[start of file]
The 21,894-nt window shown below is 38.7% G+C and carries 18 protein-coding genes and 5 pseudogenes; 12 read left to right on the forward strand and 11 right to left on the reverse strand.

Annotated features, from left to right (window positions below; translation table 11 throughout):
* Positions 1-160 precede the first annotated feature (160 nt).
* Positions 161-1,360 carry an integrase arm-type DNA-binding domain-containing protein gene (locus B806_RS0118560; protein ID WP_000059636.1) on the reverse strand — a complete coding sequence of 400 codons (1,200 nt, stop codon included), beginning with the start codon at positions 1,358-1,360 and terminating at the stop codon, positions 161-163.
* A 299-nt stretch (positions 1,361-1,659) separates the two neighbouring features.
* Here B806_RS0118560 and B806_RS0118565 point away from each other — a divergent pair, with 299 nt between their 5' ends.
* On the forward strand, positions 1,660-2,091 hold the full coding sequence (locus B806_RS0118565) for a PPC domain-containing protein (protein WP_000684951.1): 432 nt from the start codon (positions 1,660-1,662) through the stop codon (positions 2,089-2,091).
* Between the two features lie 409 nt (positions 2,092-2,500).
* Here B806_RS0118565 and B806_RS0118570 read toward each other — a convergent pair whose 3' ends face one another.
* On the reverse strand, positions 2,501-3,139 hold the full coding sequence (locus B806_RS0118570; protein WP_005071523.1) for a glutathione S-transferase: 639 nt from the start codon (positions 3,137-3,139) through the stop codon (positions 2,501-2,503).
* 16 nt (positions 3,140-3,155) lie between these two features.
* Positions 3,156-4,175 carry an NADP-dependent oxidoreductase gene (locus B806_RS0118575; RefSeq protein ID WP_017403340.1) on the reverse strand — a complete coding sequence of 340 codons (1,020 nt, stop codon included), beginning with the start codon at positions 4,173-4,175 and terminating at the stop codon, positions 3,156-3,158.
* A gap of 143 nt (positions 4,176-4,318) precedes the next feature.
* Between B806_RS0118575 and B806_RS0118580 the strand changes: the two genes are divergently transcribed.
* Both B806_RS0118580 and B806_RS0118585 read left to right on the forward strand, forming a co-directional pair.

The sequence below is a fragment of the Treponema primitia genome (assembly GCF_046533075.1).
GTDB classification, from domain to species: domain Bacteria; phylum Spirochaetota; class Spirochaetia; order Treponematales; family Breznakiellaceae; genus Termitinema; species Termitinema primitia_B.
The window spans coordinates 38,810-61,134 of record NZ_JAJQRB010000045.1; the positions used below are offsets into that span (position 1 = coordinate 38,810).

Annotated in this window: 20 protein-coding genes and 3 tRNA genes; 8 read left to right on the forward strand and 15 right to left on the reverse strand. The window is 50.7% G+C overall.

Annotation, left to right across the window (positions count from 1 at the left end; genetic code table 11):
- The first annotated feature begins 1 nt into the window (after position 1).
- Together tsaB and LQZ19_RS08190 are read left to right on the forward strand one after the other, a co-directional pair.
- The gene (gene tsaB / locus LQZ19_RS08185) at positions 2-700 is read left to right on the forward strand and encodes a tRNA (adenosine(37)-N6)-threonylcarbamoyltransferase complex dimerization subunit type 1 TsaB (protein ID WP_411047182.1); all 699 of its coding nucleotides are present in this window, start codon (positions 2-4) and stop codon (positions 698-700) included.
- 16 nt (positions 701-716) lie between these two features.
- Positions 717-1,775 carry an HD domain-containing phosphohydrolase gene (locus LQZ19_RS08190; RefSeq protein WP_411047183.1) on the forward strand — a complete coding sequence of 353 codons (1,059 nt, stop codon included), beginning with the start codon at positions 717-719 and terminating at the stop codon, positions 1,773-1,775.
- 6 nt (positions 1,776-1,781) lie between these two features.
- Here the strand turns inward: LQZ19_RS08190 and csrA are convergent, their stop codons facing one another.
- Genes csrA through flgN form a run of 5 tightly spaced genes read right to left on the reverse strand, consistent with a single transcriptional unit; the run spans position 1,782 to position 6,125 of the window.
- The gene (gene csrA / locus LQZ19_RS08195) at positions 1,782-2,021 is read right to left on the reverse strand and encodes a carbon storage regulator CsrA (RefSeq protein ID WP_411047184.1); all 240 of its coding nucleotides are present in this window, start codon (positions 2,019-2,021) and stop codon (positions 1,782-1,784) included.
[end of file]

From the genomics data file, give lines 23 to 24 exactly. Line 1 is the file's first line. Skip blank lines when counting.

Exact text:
- The gene (gene tsaB / locus LQZ19_RS08185) at positions 2-700 is read left to right on the forward strand and encodes a tRNA (adenosine(37)-N6)-threonylcarbamoyltransferase complex dimerization subunit type 1 TsaB (protein ID WP_411047182.1); all 699 of its coding nucleotides are present in this window, start codon (positions 2-4) and stop codon (positions 698-700) included.
- 16 nt (positions 701-716) lie between these two features.